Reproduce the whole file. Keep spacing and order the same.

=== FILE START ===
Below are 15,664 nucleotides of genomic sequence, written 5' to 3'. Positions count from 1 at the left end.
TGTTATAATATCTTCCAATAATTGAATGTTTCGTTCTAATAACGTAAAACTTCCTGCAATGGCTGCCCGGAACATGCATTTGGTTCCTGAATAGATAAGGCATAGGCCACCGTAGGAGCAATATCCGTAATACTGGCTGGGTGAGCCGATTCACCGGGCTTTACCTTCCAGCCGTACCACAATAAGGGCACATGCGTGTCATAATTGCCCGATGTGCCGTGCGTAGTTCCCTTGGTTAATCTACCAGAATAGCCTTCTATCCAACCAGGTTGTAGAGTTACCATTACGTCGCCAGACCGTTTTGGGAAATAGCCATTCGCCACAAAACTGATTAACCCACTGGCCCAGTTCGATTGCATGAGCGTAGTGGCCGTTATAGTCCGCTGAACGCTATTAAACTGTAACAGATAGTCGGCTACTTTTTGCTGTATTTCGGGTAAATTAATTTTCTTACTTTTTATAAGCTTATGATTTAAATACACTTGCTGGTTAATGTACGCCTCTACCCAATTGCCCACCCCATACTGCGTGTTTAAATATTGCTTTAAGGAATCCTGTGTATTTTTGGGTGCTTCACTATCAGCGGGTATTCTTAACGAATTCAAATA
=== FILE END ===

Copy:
Below are 15,664 nucleotides of genomic sequence, written 5' to 3'. Positions count from 1 at the left end.
TGTTATAATATCTTCCAATAATTGAATGTTTCGTTCTAATAACGTAAAACTTCCTGCAATGGCTGCCCGGAACATGCATTTGGTTCCTGAATAGATAAGGCATAGGCCACCGTAGGAGCAATATCCGTAATACTGGCTGGGTGAGCCGATTCACCGGGCTTTACCTTCCAGCCGTACCACAATAAGGGCACATGCGTGTCATAATTGCCCGATGTGCCGTGCGTAGTTCCCTTGGTTAATCTACCAGAATAGCCTTCTATCCAACCAGGTTGTAGAGTTACCATTACGTCGCCAGACCGTTTTGGGAAATAGCCATTCGCCACAAAACTGATTAACCCACTGGCCCAGTTCGATTGCATGAGCGTAGTGGCCGTTATAGTCCGCTGAACGCTATTAAACTGTAACAGATAGTCGGCTACTTTTTGCTGTATTTCGGGTAAATTAATTTTCTTACTTTTTATAAGCTTATGATTTAAATACACTTGCTGGTTAATGTACGCCTCTACCCAATTGCCCACCCCATACTGCGTGTTTAAATATTGCTTTAAGGAATCCTGTGTATTTTTGGGTGCTTCACTATCAGCGGGTATTCTTAACGAATTCAAATA